Nuclear power is the use of nuclear reactions that release nuclear energy to generate heat, which most frequently is then used in steam turbines to produce electricity in a nuclear power plant. Nuclear power can be obtained from nuclear fission, nuclear decay and nuclear fusion. Presently, the vast majority of electricity from nuclear power is produced by nuclear fission of elements in the actinide series of the periodic table. Nuclear decay processes are used in niche applications such as radioisotope thermoelectric generators. The possibility of generating electricity from nuclear fusion is still at a research phase with no commercial applications. This article mostly deals with nuclear fission power for electricity generation.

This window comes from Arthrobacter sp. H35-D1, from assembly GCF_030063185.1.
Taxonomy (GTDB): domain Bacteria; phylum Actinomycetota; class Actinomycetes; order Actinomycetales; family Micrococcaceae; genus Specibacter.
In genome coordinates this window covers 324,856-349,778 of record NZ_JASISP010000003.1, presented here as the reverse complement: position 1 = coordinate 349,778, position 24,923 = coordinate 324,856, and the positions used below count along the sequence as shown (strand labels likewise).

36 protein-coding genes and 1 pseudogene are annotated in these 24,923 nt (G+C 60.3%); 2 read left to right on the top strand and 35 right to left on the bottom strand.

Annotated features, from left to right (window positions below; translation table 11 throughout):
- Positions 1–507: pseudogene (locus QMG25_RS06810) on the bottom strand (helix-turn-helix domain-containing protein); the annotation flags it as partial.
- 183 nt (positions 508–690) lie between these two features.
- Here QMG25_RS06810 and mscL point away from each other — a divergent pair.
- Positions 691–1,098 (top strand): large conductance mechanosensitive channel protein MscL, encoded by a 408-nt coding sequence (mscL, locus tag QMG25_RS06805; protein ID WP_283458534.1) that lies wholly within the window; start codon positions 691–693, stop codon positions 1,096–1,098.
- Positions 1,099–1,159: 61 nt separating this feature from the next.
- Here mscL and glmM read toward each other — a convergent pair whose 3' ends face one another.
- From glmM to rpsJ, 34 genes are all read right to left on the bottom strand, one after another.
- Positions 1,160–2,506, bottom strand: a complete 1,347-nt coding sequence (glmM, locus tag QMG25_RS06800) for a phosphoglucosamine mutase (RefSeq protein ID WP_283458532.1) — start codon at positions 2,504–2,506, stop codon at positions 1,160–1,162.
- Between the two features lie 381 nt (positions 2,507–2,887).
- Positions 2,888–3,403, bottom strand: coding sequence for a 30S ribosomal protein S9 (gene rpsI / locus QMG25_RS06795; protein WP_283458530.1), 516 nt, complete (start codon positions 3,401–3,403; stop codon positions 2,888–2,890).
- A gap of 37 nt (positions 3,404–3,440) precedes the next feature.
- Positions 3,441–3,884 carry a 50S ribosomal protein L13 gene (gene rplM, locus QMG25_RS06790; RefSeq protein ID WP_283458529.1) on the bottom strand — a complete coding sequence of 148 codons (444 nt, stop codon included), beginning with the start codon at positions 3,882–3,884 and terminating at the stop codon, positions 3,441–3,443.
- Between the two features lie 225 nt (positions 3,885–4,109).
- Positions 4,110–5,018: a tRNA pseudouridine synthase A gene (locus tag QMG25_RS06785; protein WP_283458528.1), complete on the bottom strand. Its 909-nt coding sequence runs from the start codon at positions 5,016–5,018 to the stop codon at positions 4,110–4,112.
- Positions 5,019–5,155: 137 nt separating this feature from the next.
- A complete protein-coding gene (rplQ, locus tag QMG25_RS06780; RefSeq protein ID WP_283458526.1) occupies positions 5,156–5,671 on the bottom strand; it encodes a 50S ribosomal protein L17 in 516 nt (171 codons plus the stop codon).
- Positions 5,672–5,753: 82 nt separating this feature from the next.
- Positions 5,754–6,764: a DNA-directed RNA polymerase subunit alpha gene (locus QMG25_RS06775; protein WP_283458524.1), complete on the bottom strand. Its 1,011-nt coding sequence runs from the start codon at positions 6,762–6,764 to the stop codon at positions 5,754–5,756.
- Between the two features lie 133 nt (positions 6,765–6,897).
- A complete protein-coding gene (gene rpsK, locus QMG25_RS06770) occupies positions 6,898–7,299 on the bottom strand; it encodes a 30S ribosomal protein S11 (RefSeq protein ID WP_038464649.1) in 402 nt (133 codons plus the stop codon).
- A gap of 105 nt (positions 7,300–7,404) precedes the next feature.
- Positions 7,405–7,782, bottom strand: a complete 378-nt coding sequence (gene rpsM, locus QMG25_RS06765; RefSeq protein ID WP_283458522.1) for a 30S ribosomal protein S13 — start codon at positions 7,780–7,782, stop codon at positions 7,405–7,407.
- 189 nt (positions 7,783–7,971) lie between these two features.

Nuclear power is one of the leading low carbon power generation methods of producing electricity. In terms of total life-cycle greenhouse gas emissions per unit of energy generated, nuclear power has emission values comparable or lower than renewable energy.From the beginning of its commercialization in the 1970s, nuclear power prevented about 1.84 million air pollution-related deaths and the emission of about 64 billion tonnes of carbon dioxide equivalent that would have otherwise resulted from the burning of fossil fuels in thermal power stations.
As of April 2018, there are 449 operable fission reactors in the world, with a combined electrical capacity of 394 gigawatt (GW). Additionally, there are 58 reactors under construction and 154 reactors planned, with a combined capacity of 63 GW and 157 GW, respectively. Most of reactors under construction are of generation III reactor design, with the majority in Asia. Over 300 more reactors are proposed.